Cultural Studies Program Organizes Conference on Scientific Controversies

Posted: April 12, 2006 at 1:00 am, Last Updated: November 30, -0001 at 12:00 am

This past year, a U.S. District Court judge in Pennsylvania ruled that “intelligent design” is religion, not science. It was also revealed that the National Security Agency conducts “data sweeps” of e-mail communications and otherwise eavesdrops on thousands of Americans without probable cause or court warrant.

Meanwhile, Science Magazine published, then retracted, a “breakthrough” paper by scientists purporting to have cloned human cells. Data for the study turned out to have been fabricated.

These events raise open-ended questions about the role of science and technology in American society, and about the role of science journals and science journalists as gatekeepers in the flow of information.

In response to these and other controversies, scholars from MIT, Yale, Harvard, the University of California, Berkeley and other universities will gather at George Mason’s Fairfax Campus on Tuesday, April 18, to discuss the relationship between science, politics and society.

Organized by the Cultural Studies program, “Who Owns Knowledge: Science and Technology in the Global Circuit” will feature discussions of global climate change, the genetics of race, “bioprospecting” and the practices of pharmaceutical and biotechnology corporations.

The all-day conference, which will be held in Mason Hall beginning at 9 a.m., is free and open to the public. It will be followed by a reception at 5 p.m.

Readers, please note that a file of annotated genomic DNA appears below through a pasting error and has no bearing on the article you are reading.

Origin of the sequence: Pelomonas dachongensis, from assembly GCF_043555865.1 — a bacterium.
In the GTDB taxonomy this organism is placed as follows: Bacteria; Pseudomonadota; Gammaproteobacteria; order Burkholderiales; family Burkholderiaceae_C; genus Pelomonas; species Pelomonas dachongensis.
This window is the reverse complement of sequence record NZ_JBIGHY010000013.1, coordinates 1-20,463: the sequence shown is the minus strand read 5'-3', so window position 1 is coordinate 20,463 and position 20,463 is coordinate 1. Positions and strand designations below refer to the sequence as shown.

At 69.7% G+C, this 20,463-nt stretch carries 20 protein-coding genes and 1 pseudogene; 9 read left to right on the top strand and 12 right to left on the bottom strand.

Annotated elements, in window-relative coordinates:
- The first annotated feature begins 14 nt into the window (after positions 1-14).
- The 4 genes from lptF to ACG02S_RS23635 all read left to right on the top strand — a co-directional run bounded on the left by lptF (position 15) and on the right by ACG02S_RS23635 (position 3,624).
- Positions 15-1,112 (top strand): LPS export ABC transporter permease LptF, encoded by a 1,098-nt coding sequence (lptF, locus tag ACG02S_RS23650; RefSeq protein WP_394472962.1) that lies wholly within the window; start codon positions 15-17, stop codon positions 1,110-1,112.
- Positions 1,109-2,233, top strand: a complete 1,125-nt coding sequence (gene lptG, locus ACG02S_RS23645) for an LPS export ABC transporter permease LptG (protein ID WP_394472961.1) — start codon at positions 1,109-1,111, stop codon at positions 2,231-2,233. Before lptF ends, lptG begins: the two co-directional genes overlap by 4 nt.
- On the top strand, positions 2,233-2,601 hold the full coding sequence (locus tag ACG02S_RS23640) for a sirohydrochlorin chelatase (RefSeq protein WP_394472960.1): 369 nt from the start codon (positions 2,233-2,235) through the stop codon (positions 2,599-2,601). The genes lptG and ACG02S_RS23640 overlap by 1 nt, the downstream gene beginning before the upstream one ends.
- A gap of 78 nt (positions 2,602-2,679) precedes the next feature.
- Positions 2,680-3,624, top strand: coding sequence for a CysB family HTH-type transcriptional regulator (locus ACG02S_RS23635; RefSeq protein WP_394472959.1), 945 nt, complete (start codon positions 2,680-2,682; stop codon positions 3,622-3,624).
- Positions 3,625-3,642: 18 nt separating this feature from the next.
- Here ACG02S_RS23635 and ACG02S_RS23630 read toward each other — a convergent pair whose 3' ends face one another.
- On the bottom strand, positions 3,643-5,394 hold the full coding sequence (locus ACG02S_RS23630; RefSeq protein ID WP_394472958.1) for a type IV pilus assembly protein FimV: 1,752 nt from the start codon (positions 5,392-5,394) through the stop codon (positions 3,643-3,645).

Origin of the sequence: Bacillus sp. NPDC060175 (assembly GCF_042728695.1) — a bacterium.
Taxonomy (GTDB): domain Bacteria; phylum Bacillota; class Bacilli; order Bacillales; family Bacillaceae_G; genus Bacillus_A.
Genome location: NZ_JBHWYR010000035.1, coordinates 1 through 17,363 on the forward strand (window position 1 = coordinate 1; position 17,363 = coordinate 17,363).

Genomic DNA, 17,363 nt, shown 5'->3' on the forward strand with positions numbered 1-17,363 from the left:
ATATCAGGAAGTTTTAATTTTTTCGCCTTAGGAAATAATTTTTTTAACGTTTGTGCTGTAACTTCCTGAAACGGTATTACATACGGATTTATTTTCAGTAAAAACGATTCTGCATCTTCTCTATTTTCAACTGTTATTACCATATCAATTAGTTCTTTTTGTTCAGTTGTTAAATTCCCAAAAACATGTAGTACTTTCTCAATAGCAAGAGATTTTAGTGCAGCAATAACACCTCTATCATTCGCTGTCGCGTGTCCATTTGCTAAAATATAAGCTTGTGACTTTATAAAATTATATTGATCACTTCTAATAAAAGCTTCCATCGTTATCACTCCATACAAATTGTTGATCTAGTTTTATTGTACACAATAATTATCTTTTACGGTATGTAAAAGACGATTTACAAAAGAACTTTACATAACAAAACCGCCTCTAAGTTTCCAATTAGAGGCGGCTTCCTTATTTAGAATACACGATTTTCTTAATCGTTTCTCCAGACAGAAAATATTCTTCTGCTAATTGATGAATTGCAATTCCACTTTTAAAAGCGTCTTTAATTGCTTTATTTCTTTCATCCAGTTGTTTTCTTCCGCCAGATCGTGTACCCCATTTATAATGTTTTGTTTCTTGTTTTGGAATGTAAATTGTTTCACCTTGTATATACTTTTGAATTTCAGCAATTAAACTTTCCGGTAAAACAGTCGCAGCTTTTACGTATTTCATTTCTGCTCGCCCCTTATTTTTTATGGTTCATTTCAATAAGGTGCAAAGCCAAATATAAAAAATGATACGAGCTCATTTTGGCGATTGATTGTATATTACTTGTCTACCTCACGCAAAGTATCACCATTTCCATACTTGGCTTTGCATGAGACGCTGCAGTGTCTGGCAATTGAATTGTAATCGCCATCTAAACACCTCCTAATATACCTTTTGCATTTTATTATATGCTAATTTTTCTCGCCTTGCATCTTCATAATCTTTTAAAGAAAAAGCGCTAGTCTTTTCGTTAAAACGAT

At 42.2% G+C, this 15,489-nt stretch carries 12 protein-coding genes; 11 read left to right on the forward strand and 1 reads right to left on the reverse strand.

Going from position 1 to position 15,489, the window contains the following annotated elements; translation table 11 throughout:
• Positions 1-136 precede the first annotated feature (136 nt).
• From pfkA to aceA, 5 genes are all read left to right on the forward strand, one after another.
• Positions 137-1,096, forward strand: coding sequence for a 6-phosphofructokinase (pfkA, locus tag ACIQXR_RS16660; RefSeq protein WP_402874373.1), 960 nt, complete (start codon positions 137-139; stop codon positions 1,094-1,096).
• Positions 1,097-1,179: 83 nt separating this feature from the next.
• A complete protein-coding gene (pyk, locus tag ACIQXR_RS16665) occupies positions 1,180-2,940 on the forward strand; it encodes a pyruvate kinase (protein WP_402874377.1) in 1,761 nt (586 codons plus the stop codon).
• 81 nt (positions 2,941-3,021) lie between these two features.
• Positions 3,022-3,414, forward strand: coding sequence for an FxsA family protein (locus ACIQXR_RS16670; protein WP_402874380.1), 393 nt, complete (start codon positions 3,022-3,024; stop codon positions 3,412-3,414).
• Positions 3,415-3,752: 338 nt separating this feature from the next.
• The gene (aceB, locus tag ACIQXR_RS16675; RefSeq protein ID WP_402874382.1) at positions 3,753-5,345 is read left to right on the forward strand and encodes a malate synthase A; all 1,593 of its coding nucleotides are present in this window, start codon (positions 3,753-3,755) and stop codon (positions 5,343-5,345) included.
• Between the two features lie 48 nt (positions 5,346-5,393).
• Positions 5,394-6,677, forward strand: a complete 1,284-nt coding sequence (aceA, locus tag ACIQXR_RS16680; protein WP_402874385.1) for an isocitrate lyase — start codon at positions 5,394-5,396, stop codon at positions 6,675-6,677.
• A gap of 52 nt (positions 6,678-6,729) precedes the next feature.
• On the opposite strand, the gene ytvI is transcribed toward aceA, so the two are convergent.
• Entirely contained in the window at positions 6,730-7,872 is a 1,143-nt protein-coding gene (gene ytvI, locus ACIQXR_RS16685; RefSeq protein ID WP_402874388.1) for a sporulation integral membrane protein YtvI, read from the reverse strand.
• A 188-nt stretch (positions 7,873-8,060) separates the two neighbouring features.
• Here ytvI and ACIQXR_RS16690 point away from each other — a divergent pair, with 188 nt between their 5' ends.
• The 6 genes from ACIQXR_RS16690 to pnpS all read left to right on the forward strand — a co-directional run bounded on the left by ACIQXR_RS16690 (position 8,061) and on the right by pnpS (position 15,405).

Speakers will include Chris Mooney, author of the bestselling “The Republican War on Science,” and Troy Duster, whose book “Backdoor to Eugenics” examines how the genetic theories once associated with scientific racism and Nazism continue to influence medicine, criminal justice and public health policies.

Rayna Rapp, a founding figure of feminist scholarship, and Langdon Winner, whose early work on nuclear power plants helped launch the field of critical science and technology studies, will also be among the presenters.

Presenters will examine the role of science in war and nationalism, the position of scientists as laborers and the highly contested practice of “patenting” biological information.

“Today’s ‘science wars’ revolve around a different axis than those of a decade ago,” explains Roger Lancaster, director of the Cultural Studies Program and author of “The Trouble with Nature: Sex in Science and Popular Culture.”

“Our symposium is organized as a scholarly consensus conference on recent controversies. The question of ownership seems pivotal: Who owns, controls and benefits from the new scientific knowledge? How is the public affected, and how is the public involved, in globalized science? Can the new technologies be made more democratic?”

A schedule and further information is available online.

For more information, call the Cultural Studies program at 703-993-2851.

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